“Absolutely YES!”

That was my answer to the question my husband posed tonight which was “Want to pick up dinner tonight?”

A wise choice for sure as I feel I have cooked a pretty impressive amount of days in a row!

So we go to pick up the dinner and the restaurant has this interesting way of entering and exiting it. You have to pull in off of one street and exit onto another one. To leave it, necessitates going around the back of the restaurant and through several groupings of office buildings.

As we were navigating this maze, we passed the office of one of our local dentists and for some reason tonight I thought about how so many years ago, one of the office receptionists was the mom of one of Emily’s friends. (Emily is our first born) I found myself thinking of the summers we spent near this mom because her daughter was on the swim team with Emily. Her daughter’s were the same ages as mine but that is where the similarities ended because her daughters were able to do the typical sister things together with no crying, meltdowns or fits.

In fact, Emily one time, in a fit of emotions, told me that she felt sad seeing them together because she knows she would “just love the chance to just do those things” with Elizabeth.

For those who don’t know, Elizabeth is my daughter with special needs. She has global dyspraxia and SPD (sensory processing disorder). These disorders affect her life each and everyday. When she was younger, her SPD was so intense that she would cry, what felt like, all day everyday. Until the age of 3. So life was quite complicated for sure. With therapy and hard work, she has made amazing gains in her life. She is now 24 years old and such a beautiful young adult.

I continued my thinking as we drove home…

I started thinking about how long ago that time with this friend was and found myself thinking of just what Elizabeth was like at that time. Was she talking well? Was she able to enjoy the pool yet? Could she manage her emotions? I was kind of amazed that I could actually remember it all and was able to answer my own questions.

But the biggest take away from this, other than the fact that I can apparently remember a lot of things, is the fact that the overriding question to my memory was What was Elizabeth doing? and How was she?

I am thinking that my markers of time also include the inevitable review of What was Elizabeth doing and How was she? I think because her journey has been so long and so complex, I think any memory comes with the question of Elizabeth.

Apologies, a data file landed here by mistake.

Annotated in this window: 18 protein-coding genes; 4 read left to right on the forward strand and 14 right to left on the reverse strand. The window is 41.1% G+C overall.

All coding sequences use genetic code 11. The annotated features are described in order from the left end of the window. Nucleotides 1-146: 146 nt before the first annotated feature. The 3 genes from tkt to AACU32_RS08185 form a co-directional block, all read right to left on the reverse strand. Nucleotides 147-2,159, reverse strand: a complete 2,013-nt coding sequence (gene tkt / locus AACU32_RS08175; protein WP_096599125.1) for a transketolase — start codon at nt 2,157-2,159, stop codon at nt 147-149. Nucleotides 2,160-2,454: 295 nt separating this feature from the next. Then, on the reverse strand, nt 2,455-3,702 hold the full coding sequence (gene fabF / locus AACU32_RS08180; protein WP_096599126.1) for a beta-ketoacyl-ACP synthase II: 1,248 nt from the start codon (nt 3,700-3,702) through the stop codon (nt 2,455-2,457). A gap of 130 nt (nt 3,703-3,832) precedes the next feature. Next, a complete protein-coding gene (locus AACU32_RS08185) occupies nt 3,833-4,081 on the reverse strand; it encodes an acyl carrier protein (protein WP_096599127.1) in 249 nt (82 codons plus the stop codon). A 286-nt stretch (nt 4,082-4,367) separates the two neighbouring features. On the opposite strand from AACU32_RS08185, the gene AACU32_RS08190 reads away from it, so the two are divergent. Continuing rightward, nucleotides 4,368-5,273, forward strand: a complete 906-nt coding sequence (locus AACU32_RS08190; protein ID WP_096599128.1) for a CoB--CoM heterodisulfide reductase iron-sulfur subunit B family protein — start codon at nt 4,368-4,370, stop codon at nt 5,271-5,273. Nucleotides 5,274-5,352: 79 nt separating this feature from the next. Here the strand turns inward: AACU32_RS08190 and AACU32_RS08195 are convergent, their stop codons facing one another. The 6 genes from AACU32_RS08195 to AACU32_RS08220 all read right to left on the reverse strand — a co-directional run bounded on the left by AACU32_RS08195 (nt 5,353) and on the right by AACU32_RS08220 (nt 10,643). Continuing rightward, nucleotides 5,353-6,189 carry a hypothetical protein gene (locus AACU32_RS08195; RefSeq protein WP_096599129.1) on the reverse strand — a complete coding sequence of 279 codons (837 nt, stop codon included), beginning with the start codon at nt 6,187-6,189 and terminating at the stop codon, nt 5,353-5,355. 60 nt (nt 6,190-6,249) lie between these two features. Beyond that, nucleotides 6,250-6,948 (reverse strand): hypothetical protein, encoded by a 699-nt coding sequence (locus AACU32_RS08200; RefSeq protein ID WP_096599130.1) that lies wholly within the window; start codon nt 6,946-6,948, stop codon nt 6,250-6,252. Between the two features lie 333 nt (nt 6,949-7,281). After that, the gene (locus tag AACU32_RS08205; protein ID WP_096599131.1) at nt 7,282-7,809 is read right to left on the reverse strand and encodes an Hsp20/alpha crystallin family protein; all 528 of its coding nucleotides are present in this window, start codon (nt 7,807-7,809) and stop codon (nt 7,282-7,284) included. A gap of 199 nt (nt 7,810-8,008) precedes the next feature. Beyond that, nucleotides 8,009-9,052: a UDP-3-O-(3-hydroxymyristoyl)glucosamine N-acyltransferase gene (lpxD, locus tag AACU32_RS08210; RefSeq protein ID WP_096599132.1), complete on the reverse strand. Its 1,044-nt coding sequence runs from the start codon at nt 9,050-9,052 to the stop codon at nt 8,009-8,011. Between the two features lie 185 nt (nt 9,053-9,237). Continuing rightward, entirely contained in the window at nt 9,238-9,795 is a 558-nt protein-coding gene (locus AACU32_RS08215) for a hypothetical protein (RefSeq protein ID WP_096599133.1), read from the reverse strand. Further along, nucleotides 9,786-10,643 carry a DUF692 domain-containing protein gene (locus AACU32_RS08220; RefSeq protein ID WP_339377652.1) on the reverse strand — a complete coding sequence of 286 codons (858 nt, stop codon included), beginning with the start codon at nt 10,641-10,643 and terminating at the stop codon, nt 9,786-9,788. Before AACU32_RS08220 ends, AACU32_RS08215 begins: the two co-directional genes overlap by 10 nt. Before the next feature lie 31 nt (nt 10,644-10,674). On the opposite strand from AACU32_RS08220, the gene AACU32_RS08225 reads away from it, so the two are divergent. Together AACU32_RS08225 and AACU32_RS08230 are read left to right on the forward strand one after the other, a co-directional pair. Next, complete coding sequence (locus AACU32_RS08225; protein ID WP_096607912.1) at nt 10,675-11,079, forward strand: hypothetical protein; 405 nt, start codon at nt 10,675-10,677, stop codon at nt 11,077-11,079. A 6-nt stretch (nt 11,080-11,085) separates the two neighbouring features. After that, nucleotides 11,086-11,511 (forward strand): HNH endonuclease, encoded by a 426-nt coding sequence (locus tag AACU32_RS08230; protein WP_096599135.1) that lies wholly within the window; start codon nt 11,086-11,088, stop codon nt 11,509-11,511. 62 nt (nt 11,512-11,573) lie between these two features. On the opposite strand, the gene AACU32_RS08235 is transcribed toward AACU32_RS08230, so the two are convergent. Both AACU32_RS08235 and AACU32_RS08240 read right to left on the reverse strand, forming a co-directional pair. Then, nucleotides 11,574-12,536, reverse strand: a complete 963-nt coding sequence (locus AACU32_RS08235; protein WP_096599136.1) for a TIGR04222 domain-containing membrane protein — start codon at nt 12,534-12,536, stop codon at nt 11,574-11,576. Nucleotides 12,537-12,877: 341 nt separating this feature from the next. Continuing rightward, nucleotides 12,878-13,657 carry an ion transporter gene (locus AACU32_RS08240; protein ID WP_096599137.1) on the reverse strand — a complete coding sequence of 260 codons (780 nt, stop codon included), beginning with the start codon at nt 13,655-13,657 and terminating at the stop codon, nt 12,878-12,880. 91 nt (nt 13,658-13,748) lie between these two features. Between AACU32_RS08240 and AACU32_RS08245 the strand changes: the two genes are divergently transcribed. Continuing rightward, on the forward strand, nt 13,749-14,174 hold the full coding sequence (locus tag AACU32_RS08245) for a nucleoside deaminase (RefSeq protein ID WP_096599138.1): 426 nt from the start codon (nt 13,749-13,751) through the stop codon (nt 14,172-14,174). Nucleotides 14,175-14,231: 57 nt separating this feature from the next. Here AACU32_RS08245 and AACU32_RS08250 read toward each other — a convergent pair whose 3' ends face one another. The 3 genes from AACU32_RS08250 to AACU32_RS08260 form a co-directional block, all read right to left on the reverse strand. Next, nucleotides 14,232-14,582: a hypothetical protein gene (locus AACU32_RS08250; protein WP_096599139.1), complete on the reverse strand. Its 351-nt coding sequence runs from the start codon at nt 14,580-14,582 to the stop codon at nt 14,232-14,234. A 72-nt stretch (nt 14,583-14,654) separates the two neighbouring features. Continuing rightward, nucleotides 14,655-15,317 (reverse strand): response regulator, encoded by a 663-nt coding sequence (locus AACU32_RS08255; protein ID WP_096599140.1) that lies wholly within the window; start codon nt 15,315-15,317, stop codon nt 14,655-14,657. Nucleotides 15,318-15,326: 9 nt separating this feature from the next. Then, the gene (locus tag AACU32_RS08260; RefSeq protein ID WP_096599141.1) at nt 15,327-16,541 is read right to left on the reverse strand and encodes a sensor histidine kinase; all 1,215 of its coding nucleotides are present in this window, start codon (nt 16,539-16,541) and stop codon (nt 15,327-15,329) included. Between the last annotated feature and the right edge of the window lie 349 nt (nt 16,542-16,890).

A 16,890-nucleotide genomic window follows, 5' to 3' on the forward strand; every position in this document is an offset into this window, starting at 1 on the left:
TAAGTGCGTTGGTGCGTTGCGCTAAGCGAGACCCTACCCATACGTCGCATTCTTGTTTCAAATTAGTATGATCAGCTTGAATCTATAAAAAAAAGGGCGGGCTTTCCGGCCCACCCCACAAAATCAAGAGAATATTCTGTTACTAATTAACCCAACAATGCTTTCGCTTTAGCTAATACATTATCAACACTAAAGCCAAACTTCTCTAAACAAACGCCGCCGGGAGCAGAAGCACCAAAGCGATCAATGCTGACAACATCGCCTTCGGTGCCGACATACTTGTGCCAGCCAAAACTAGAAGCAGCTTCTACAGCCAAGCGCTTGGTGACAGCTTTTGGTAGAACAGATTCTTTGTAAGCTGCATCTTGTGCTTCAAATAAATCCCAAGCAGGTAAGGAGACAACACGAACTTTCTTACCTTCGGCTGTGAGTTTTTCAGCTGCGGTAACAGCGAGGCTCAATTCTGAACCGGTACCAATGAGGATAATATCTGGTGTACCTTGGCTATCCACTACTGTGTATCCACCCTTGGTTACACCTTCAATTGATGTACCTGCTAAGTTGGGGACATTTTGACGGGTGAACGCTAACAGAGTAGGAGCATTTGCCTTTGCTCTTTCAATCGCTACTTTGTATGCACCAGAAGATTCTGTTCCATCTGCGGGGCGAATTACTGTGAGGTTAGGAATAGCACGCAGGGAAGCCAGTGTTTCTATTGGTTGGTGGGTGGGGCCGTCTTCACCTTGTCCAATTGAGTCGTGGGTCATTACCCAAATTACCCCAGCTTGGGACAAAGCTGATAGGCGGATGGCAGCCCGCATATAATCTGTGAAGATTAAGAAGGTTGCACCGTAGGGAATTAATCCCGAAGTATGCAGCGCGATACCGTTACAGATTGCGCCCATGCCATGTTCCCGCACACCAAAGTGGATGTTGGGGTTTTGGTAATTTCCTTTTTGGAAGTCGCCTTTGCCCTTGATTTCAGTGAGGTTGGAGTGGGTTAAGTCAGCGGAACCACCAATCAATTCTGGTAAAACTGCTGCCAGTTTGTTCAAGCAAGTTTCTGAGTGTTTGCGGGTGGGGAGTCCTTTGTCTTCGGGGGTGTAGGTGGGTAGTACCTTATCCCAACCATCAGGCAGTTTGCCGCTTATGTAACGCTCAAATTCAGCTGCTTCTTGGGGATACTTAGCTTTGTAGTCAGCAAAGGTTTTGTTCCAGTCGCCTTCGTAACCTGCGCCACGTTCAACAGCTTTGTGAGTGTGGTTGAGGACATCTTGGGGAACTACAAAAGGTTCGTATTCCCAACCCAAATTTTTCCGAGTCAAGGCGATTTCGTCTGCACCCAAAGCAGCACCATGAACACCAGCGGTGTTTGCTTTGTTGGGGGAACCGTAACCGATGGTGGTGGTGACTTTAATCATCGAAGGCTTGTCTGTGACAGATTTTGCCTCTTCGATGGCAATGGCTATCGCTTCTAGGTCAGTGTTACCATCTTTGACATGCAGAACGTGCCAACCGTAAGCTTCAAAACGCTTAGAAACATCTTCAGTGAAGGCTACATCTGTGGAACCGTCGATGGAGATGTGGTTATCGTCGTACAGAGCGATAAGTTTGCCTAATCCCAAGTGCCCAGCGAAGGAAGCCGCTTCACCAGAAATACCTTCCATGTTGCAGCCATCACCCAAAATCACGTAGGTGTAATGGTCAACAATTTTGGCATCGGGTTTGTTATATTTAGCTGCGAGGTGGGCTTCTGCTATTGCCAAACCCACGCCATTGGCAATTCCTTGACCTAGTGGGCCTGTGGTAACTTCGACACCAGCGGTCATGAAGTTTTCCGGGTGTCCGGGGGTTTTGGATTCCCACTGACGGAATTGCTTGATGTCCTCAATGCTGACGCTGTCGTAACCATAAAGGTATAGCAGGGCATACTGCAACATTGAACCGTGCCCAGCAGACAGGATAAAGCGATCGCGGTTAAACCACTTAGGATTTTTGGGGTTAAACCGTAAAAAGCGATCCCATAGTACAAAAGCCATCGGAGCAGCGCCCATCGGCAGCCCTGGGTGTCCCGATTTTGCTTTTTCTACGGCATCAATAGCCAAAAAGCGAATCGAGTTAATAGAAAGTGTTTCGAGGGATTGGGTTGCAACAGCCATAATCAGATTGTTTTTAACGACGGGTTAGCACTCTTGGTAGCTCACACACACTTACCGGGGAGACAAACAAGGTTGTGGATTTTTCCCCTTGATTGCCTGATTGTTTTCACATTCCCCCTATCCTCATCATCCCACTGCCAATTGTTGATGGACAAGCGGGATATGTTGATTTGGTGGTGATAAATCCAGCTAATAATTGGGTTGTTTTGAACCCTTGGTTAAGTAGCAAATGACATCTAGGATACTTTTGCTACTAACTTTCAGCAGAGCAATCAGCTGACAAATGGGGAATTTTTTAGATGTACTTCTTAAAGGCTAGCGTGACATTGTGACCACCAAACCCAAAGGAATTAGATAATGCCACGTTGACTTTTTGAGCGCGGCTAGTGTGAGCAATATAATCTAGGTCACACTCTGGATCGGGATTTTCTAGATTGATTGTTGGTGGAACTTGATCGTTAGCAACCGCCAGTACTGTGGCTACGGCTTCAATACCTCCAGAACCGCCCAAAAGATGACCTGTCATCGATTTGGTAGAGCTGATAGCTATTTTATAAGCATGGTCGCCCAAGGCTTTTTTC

When we think about our family trips. There are thoughts of pools, beaches and fun and How was Elizabeth? Did she have fun?

When we think of family gatherings. We think of the blessed time together and of Elizabeth. Did she talk well yet? How did she do with opening gifts? How was she then?

I think the lives of typically developing children move in one path for the most part. And that is forward.

Crawling leads to walking, then running.

Cooing leads to babbling and then talking

And, well, you get the point and sometimes, I know it seems that some days you swear your teenager has actually regressed to that of a young child but overall, you get the point.

I think only those who have a special needs child in their life know just how much time they spend thinking about, planning for and adjusting around their child. Maybe there are gains or maybe set backs and struggles. Successes then a failure

Be it therapies, trips, life or just a tough day. And it is all done with the hope, intent and purpose of helping them grow in this thing called life. It is all done with the want to do the very best for your child as you can.

As the new school year starts I can go down many a memory lane and think about the years and what we did and the ever present How was Elizabeth?

So I offer to those who are starting the new year to listen to your heart when it comes to your child, advocate for them and trust your instinct.

I wish everyone the very best as you start or if you are in your first few days.

And remember that when you look back on your year and your memories, you will know you did the very best you could for your child.

I wish everyone a peaceful week,

Michele Gianetti author of I Believe in You